Attention laborday weekend campers
OTHER FOREST-RELATED INFORMATION
CAMPFIRE INFORMATION AND RESTRICTIONS:
Some Campfire Restrictions Lifted
Effective September 1, 2010, campfire restrictions were lifted on the Cle Elum and Naches Ranger Districts in the southern portion of the Okanogan-Wenatchee National Forest.
Campfire restrictions will also be lessened a bit on the Entiat, Chelan and Wenatchee River Ranger Districts starting September 3.
“Recent cooler weather conditions in conjunction with normal seasonal changes have begun to reduce fire danger. Even though restrictions have been lifted or modified in places, conditions for a potential wildland fire still exist,” said Forest Fire Management Officer Keith Satterfield.
“Shorter days, cooler temperatures and some precipitation in the Cascades prompted us to permit campfires again in the Cle Elum and Naches Ranger Districts along with a reduction of the restrictions in the central area of the forest,” Satterfield said.
Following are the current campfire restrictions:
Campfire restrictions remain in place only for National Forest lands in Chelan County. Wood and charcoal fires are allowed only in established metal campfire rings in designated campgrounds, some Wilderness areas, and a few other special areas (such as organizational sites and summer home sites under special-use permit).
Campfires are not allowed:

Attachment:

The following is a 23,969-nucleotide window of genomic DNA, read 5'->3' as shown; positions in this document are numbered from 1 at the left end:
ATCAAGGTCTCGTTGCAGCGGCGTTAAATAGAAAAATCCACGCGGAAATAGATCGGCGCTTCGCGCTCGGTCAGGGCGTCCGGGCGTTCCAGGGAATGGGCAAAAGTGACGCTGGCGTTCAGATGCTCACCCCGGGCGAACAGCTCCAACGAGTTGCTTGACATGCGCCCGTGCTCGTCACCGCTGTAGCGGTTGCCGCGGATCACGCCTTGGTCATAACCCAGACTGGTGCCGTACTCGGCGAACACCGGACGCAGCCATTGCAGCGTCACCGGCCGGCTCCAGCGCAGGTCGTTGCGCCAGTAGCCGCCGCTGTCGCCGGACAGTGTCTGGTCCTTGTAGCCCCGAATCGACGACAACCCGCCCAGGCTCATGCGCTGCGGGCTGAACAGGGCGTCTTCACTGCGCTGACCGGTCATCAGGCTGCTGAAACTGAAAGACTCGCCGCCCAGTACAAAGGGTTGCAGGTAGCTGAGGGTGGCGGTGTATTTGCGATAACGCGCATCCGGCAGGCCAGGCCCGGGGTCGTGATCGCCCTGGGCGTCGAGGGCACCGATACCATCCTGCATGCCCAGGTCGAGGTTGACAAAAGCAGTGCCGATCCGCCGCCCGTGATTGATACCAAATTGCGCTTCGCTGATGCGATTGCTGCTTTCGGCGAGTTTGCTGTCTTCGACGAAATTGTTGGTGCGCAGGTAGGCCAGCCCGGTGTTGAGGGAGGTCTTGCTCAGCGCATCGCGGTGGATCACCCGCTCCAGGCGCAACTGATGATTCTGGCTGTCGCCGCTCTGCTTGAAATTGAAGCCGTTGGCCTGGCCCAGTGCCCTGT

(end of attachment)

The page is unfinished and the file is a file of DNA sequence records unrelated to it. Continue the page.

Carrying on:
In Chatter Creek, Rock Island and Black Pine campgrounds on the Wenatchee River Ranger District.
Above 5,000 feet elevation in the Alpine Lakes Wilderness Area in the Wenatchee National Forest.
Within a half mile of the following lakes in the Alpine Lakes Wilderness area: Hope, Josephine, Leland, Little Eightmile, Mig, Nada, Swimming Deer, Square, Trout, Wolverine, Upper and Lower Grace, Donald, Loch Eileen, Ethel, Julius and Susan Jane.
Within a quarter mile of the following lakes in the Henry M. Jackson Wilderness area: Sally Ann, Minotaur, Theseus, Heather, Glasses and Valhalla.
At the junction of French Creek and Icicle Creek trails.
North of Road No. 6202 from Cascade Hideaway Resort and easterly to the junction of Roads No. 6200 and No. 6202.
“With fire activity still going on in the Eightmile, Ibex and Thunder Mountain fires, forest visitors need to remember that wildfires can still occur. That's why it is so important to be careful when building any campfires, whether they are in established campgrounds or in other areas of the national forest,” Satterfield said. “We don’t want an unattended campfire to become a wildfire.”
In areas where campfires are allowed, be sure to build them in an established fire pit, remove flammable materials from around the pit, construct the fire away from overhanging vegetation and keep the fire small. Also, make sure that all campfires are completely extinguished and cold to the touch before leaving a campsite.
Please contact the nearest ranger district office for information on campfire restrictions and on how to safely build and put out a campfire.
Sometimes when I give my 2cents, I expect change!